Alaskan Malamute Breed Guide

Breed Group:
Working Dogs

Middle Age: 6 years

Senior Age: 9 years

Geriatric Age: 12 years

Life Span: 12 to 15 years

Health Issues Associated with this Breed:


Alaskan Malamute Breed Info/Background:

  • Malamutes were developed in Alaska to haul heavy loads, either pulling sledges over snow or carrying huge packs on their back. Their freighting forte is their strength rather than their speed.
  • They also helped locate seal blow holes and distracted polar bears so the hunters could kill them.
  • DNA studies show Malamutes are one of the most ancient breeds.
  • During the Alaskan Gold Rush there was a shortage of dogs for hauling, so almost any large dog was recruited. These dogs were interbred with the native Malamutes to the point pure Malamutes became rare. If not for the intervention of a New England breeder in the 1920s the breed might have been lost. This strain, which the AKC recognized, was the Kotzebue strain.
  • World War II pressed many Malamutes into service as search & rescue dogs and draft dogs. As was the custom, the dogs were destroyed when their service was up. Thus, after the war only about 30 registered Malamutes remained. The AKC registry was opened to unregistered dogs. Several Malamutes of various lineages, most notably M’Lot and Hinman, were incorporated, thus avoiding a huge genetic bottleneck.

Family: The Alaskan Malamute breed is in the AKC Working group. It is from the spitz family, a group of dogs that generally have in common erect ears, curled tail, square build and thick stand-off coat. Most spitz breeds have their roots in cold regions, and so are sometimes designated as Northern dog breeds.

The Alaskan Malamute personality and looks may be confused with the Siberian Husky, but is generally larger, less likely to have blue eyes, and usually carries his tail curled over his back rather than straight out. He is less likely to have a coat color other than gray and white in a wolf pattern. He may also be confused with the Akita, but is longer bodied, with smaller ears, and again, less likely to have a coat color other than gray and white in a wolf pattern


  • One of the largest spitz breeds, the Malamute was developed to haul sleds carrying hundreds if not thousands of pounds, usually in conjunction with three other Malamutes. They are muscular with strong bone. They are bred for strength rather than speed.
  • The coat is double, with a very dense wooly and even oily undercoat and longer water repellant outer coat. The coat stands off the body enough to trap air, improving its insulating properties.
  • The breed carries a recessive gene that can produce a long, or “fluffy” coat. A DNA test is available to see if it is a purebred dog or if it carries that gene.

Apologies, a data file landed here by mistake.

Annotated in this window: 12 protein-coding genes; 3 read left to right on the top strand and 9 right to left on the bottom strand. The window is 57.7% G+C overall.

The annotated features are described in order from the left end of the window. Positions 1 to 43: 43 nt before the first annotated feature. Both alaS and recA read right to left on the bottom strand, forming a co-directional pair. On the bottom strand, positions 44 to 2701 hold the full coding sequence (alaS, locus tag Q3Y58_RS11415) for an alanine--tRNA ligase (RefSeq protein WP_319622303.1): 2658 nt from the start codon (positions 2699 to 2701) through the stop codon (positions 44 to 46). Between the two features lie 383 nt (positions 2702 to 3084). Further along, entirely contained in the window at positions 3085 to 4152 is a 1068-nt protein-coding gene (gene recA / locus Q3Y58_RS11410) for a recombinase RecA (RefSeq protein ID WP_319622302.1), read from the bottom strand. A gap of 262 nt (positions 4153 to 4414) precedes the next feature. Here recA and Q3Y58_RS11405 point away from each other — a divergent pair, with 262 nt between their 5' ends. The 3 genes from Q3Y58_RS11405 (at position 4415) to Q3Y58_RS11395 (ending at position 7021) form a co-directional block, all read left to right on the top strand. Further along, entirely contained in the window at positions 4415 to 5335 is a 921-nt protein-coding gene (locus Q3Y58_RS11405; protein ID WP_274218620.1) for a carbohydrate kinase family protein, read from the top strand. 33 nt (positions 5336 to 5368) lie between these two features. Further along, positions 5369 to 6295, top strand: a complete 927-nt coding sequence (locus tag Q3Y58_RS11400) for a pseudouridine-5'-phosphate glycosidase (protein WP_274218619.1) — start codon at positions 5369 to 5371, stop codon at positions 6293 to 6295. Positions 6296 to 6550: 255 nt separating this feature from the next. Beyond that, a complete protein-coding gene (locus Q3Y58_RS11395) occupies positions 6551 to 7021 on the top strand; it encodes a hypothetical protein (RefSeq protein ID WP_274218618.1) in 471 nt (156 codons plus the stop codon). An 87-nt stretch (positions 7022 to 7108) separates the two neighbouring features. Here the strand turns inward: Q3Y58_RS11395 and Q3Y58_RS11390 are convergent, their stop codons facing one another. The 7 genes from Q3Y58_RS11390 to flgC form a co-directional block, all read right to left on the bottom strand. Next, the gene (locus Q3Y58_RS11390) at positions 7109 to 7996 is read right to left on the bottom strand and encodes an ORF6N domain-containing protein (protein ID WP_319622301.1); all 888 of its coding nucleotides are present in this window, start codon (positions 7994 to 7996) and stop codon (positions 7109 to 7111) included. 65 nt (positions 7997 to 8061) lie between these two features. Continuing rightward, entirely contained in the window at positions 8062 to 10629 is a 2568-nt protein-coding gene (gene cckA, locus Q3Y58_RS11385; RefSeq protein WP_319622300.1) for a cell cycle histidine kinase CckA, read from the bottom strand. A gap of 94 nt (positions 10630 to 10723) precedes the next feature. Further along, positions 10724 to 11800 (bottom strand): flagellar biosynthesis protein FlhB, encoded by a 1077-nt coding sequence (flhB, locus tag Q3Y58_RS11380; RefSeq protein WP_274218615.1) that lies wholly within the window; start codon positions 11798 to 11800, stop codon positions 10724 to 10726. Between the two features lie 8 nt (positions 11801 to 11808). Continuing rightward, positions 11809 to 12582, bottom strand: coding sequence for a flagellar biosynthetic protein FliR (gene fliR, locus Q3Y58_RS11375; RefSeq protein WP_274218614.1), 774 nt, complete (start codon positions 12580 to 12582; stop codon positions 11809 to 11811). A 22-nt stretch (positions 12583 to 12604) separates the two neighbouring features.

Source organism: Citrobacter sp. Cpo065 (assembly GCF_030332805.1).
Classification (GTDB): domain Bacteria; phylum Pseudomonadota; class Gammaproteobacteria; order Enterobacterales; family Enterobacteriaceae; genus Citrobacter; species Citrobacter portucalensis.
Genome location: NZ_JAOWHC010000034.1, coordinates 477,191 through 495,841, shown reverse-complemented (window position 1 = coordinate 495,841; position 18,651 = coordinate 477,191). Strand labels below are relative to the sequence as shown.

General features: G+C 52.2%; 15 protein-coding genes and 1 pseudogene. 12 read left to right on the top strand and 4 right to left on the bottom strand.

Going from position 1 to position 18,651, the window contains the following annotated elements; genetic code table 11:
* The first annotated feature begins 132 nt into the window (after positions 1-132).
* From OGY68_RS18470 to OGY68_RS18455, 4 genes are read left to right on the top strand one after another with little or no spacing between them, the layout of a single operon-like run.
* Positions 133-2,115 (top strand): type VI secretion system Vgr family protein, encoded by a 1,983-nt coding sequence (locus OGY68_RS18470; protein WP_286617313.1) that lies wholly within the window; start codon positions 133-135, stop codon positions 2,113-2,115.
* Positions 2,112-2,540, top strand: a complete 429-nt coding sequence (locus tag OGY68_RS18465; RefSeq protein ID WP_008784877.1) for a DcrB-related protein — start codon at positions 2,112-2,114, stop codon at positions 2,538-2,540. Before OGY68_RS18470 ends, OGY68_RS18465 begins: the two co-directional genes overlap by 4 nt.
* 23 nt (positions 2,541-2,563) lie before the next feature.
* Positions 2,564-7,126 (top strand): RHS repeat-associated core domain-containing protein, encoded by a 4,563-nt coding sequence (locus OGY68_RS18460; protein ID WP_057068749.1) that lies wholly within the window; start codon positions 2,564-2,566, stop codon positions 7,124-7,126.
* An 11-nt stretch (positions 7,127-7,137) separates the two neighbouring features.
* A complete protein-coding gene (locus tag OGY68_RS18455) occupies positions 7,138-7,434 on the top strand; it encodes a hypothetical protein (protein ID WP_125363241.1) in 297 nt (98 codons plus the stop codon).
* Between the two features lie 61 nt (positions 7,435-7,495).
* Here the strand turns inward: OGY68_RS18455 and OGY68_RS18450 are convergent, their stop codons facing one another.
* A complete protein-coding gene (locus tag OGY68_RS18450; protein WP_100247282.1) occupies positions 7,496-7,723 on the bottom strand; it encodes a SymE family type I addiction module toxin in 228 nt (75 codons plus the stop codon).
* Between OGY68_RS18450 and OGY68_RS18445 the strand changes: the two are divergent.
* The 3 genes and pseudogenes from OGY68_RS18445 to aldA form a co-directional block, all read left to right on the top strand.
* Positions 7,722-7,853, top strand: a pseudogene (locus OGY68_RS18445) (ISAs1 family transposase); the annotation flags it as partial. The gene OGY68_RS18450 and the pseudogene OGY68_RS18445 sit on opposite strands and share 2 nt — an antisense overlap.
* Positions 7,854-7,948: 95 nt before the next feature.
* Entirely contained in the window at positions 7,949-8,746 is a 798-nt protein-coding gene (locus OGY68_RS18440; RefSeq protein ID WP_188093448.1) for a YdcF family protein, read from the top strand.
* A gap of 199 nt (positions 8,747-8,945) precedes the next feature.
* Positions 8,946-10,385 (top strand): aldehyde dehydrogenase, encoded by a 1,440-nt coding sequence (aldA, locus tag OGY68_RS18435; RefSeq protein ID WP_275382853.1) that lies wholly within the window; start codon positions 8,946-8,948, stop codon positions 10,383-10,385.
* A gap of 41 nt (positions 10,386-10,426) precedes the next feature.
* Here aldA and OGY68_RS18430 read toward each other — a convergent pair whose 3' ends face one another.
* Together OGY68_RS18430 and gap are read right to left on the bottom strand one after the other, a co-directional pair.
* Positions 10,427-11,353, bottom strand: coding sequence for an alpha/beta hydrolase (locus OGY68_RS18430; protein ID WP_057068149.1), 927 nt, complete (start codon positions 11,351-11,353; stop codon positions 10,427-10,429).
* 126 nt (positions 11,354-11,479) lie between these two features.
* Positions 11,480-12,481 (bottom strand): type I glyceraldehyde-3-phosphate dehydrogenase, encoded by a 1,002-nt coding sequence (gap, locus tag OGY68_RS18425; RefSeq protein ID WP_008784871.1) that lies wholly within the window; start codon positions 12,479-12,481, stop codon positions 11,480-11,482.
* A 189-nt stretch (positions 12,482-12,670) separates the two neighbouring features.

• The ears are small to prevent frostbite.

Alaskan Malamute Temperament:

  • Like most spitz breeds, Malamutes are independent and strong-willed. They tend to be resourceful and very good escape artists.
  • They tend to roam and may not come when called.
  • When on lead, they tend to pull—even more so when walked on a harness. That’s what they were bred to do.
  • They are not great with other dogs, especially unfamiliar ones or ones of the same sex.
  • They don’t bark a lot, but prefer to howl and make other vocalizations.
  • They like to dig.
  • A firm owner who can combine reward-based training with good control and leadership is best for their total well-being.


  • These dogs thrive in cold weather and snow. They can sleep outside in cold weather.
  • They do not do well in hot climates unless kept in air conditioning.
  • The coat should be brushed two or three times a week using a slicker brush and pin brush. It sheds profusely twice a year, and must then be brushed daily. Mats form in the undercoat, and may go undetected as they may not be visible through the outer coat. It is important to brush using a pin brush all the way to the skin, layer by layer.

Alaskan Malamute Training Tips:

  • As endurance haulers, these dogs need a long walk or jog daily.
  • The Malamute is never happier than when pulling a sled through snow.
  • The breed excels at weight pull competitions.
  • They excel at skijoring, in which they pull a person over snow on skis, or even bikejoring, in which they pull a person on a bicycle.
  • They are seldom seen in agility or obedience trials.
  • They are not a good dog park candidate as they can fight with and seriously harm smaller dogs.
  • They love to hike but may roam too much to make it safe or enjoyable.

Alaskan Malamute Lifespan & Health Problems:

Normal life span is about 10 to 12 years. Alaskan Malamute health problems are in line with problems seen in other breeds.

  • Hip dysplasia occurs in about 12% of Malamutes.
  • Although uncommon, Malamutes carry a hereditary form of dwarfism called chondrodysplasia with stomatocytosis. Affected dog shave short crooked legs.
  • Hypothyroidism due to autoimmune thyroiditis occurs at a higher rate compared to most other breeds.
  • A type of cataract that appears at a young age is seen in about 8% of the breed. Fortunately, it rarely leads to blindness.
  • Persistent pupillary membrane, in which a strand of embryonic tissue reaches from one side of the pupil to the other, is seen in 8% of Malamutes. It seldom affects vision.
  • A hereditary form of polyneuropathy—diseases that affect the peripheral nervous system and cause weakness, abnormal gait and hind limb muscle atrophy—is present in the breed but not widespread. A DNA test is available at
  • Zinc-responsive dermatosis is a condition in which the hair is lost and skin is red and crusted, especially on the head. It responds to zinc supplementation.
  • Alopecia-X is a condition in which the coat is lost along the body’s trunk for no apparent reason. Best known in Pomeranians, Malamutes can occasionally have it too.

Related Links:

National Breed Club

Health Research

Alaskan Malamute Rescue